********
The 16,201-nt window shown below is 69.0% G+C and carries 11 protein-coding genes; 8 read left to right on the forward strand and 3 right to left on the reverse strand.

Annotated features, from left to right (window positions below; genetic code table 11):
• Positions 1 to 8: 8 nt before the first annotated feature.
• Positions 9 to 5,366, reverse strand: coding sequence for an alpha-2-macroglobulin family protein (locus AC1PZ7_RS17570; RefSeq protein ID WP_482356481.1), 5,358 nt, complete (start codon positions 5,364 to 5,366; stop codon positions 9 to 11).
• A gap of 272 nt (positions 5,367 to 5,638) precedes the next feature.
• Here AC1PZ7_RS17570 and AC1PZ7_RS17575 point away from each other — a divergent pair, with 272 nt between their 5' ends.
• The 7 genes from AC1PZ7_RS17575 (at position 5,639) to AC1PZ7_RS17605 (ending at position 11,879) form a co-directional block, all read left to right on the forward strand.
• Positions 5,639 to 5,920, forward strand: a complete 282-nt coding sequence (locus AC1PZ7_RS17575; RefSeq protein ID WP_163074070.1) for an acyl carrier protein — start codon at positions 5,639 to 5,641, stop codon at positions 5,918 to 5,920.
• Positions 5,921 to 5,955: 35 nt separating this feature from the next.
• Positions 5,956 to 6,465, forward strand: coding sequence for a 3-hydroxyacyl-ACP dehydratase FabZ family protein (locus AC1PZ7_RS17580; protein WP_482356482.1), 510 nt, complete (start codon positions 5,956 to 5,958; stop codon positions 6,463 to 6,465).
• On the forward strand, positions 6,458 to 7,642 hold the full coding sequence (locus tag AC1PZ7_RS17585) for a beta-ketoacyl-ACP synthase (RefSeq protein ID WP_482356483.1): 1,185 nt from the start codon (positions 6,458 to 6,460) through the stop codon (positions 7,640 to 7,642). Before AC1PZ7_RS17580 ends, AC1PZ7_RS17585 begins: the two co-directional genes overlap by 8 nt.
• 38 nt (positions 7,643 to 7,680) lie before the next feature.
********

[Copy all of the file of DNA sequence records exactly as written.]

The 16,201-nt window shown below is 69.0% G+C and carries 11 protein-coding genes; 8 read left to right on the forward strand and 3 right to left on the reverse strand.

Annotated features, from left to right (window positions below; genetic code table 11):
• Positions 1 to 8: 8 nt before the first annotated feature.
• Positions 9 to 5,366, reverse strand: coding sequence for an alpha-2-macroglobulin family protein (locus AC1PZ7_RS17570; RefSeq protein ID WP_482356481.1), 5,358 nt, complete (start codon positions 5,364 to 5,366; stop codon positions 9 to 11).
• A gap of 272 nt (positions 5,367 to 5,638) precedes the next feature.
• Here AC1PZ7_RS17570 and AC1PZ7_RS17575 point away from each other — a divergent pair, with 272 nt between their 5' ends.
• The 7 genes from AC1PZ7_RS17575 (at position 5,639) to AC1PZ7_RS17605 (ending at position 11,879) form a co-directional block, all read left to right on the forward strand.
• Positions 5,639 to 5,920, forward strand: a complete 282-nt coding sequence (locus AC1PZ7_RS17575; RefSeq protein ID WP_163074070.1) for an acyl carrier protein — start codon at positions 5,639 to 5,641, stop codon at positions 5,918 to 5,920.
• Positions 5,921 to 5,955: 35 nt separating this feature from the next.
• Positions 5,956 to 6,465, forward strand: coding sequence for a 3-hydroxyacyl-ACP dehydratase FabZ family protein (locus AC1PZ7_RS17580; protein WP_482356482.1), 510 nt, complete (start codon positions 5,956 to 5,958; stop codon positions 6,463 to 6,465).
• On the forward strand, positions 6,458 to 7,642 hold the full coding sequence (locus tag AC1PZ7_RS17585) for a beta-ketoacyl-ACP synthase (RefSeq protein ID WP_482356483.1): 1,185 nt from the start codon (positions 6,458 to 6,460) through the stop codon (positions 7,640 to 7,642). Before AC1PZ7_RS17580 ends, AC1PZ7_RS17585 begins: the two co-directional genes overlap by 8 nt.
• 38 nt (positions 7,643 to 7,680) lie before the next feature.